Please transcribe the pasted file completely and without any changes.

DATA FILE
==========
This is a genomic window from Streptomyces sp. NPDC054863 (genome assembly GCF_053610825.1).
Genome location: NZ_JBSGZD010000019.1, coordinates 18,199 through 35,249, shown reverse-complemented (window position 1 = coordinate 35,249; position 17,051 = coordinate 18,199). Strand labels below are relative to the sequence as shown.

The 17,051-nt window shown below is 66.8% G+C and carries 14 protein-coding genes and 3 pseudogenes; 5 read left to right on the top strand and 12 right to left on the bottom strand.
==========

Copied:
This is a genomic window from Streptomyces sp. NPDC054863 (genome assembly GCF_053610825.1).
Genome location: NZ_JBSGZD010000019.1, coordinates 18,199 through 35,249, shown reverse-complemented (window position 1 = coordinate 35,249; position 17,051 = coordinate 18,199). Strand labels below are relative to the sequence as shown.

The 17,051-nt window shown below is 66.8% G+C and carries 14 protein-coding genes and 3 pseudogenes; 5 read left to right on the top strand and 12 right to left on the bottom strand.